Evaluation of Positional Plagiocephaly in Children

Examination

Unilateral plagiocephaly

  • Unilateral occipital flattening: Patients with positional plagiocephaly usually present with unilateral occipitoparietal flattening.
  • Anterior displacement of ipsilateral ear: With increased severity, other findings include anterior displacement of the unilateral ear.
  • Ipsilateral frontal bossing: A forward projection or bossing can occur in the forehead on the same side as the flattening.
  • Bossing opposite occiput: There can be contralateral occipitoparietal bossing.
  • Contralateral forehead flattening: The contralateral forehead appears flattened in comparison to the ipsilateral forehead.

 

Positional plagiocephaly: Note the parallelogram deformity when viewed from top due to occipital compression pushing the ipsilateral skull forward, causing secondary anterior displacement of the ear and mid-face to a varying degree.
  
Lambdoidal synostosis: Note the trapezoid deformity when viewed from top due to suppression of growth at right angles to the synostoses lambdoidal suture on the right.

 

 

  • Overall appearance of parallelogram from above: Positional plagiocephaly gives the patient’s head a parallelogram shape when viewed from the vertex (35). Positional plagiocephaly can be differentiated from synostotic plagiocephaly on physical examination; lambdoidal synostosis is characterized by ipsilateral occipitoparietal flattening, but with the ipsilateral ear displaced posteriorly, contralateral parietal bossing, and contralateral frontal bossing. Additionally, with synostotic plagiocephaly, a view of the occiput reveals a tilted cranial base with mastoid deformity and a characteristic “windswept” deformity, as opposed to positional plagiocephaly, which lacks these deformities.

Bilateral plagiocephaly

  • Bilateral flattening of occiput: Bilateral flattening, known as positional or deformational brachycephaly, has been reported to occur in 7–22% of infants with deformational cranial abnormalities (10, 28, 43). In such cases, with increasing severity, there is typically a central posterior flattening, widening of the posterior skull, and bitemporal bossing.

Torticollis

  • Torticollis due to sternocleidomastoid injury: Associated torticollis can occur secondary to hemorrhage in the sternocleidomastoid muscle with subsequent scarring or muscle shortening caused by persistent unidirectional positioning and limited neck motion. The true incidence of torticollis in association with positional plagiocephaly is not clear. It has been reported to be from as low as 14.5–20% to as high as 79–84% (6, 24, 25, 28, 32, 36, 41). It is important to recognize and treat torticollis, as its presence can limit repositioning efforts.

Laboratory Tests

  • None indicated

Radiologic Tests

  • Rarely indicated: Diagnosis of positional plagiocephaly can almost always be made clinically by history and physical examination. Skull films or CT scans have been used but are not necessary and can lead to unnecessary radiation exposure.
  • Ultrasound for suture evaluation: To avoid radiation exposure, ultrasound screening for fused cranial sutures has been successfully used (37, 42), with sensitivity 100% and specificity 89%, but is not needed for diagnosis.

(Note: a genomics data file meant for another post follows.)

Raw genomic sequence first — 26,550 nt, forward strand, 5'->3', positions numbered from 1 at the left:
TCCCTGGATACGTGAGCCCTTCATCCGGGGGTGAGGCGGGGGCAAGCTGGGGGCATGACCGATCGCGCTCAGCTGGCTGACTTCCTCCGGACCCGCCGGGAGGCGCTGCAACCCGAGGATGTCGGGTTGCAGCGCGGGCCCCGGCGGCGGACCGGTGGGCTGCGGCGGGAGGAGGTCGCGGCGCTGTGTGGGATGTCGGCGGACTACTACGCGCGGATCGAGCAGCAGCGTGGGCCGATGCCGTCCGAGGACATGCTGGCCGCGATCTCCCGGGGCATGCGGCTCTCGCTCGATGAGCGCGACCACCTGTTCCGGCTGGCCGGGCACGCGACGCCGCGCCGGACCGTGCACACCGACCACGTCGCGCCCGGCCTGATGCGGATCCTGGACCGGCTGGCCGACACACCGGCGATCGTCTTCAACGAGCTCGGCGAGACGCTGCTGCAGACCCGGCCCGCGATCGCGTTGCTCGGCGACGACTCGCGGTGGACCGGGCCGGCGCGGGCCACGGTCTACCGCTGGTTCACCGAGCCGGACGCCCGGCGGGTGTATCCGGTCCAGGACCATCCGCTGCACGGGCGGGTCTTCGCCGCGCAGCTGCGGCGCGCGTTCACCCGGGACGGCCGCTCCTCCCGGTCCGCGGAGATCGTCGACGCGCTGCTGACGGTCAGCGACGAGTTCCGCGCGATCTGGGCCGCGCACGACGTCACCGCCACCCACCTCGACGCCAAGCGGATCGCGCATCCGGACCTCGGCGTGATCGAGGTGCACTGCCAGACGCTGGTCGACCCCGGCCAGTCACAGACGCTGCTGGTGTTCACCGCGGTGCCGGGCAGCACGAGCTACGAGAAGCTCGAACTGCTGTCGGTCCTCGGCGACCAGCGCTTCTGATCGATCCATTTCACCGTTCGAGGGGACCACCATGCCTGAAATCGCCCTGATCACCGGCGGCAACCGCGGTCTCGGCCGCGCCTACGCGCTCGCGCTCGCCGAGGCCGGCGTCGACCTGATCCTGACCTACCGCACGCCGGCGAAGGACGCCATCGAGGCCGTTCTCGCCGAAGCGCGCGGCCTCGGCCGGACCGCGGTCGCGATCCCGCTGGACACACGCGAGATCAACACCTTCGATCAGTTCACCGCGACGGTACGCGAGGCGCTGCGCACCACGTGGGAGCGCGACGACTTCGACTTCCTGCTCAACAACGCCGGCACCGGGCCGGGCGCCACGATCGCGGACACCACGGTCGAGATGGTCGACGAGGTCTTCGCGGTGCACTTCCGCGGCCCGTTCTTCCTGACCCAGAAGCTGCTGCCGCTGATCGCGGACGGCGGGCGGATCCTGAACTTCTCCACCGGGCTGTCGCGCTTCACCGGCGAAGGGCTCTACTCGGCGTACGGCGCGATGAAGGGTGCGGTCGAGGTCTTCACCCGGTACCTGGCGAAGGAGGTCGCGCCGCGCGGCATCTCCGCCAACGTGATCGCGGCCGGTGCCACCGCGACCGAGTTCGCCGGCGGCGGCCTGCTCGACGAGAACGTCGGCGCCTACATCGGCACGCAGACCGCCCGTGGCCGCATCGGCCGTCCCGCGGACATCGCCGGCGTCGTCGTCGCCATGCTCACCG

Nuclear Medicine Tests

  • No indication: There is no role for nuclear medicine testing in evaluation for positional plagiocephaly.

Electrodiagnostic Tests

  • No indication: There is no role for electrodiagnostic testing in the evaluation for positional plagiocephaly

Neuropsychological Tests

  • Unclear association with developmental delay: It is not clear if there is an association between positional plagiocephaly and developmental delay. No studies have evaluated developmental outcomes of infants with positional plagiocephaly in a rigorous manner. There has been some debate among investigators and some parental concern that positional plagiocephaly and cranial asymmetry may affect the child’s development in an adverse way. In some earlier series evaluating patients with positional plagiocephaly, 11.6–12.8% of infants reportedly had delayed milestone achievement (6, 33, 36, reviewed in 38).
  • Possible association of delay with supine positioning: The early studies did not classify the degree or type of delay or use appropriately matched controls (7). It is possible that any developmental delay noted in patients with positional plagiocephaly is not directly caused by the skull deformity but is due instead to another underlying etiology. For example, pediatric primary care providers have observed that, in addition to decreased incidence of SIDS, infants who have minimal prone position time also had relatively delayed motor development. This delay resolved by 18 months of age. In a prospective study of 351 infants enrolled at less than 2 months of age, infants placed prone achieved their early motor milestones earlier than those placed supine (8). However, there was no difference in achievement of later motor milestones. This finding has been replicated (15), suggesting that prone position time may confound measurements of developmental delay in patients with positional plagiocephaly. Further work is required to address the true incidence of developmental delay in those with positional plagiocephaly.

Correlation of Tests

  • Examination: Head shape and abnormal passive range of motion in neck will differentiate positional plagiocephaly from lambdoidal plagiocephaly.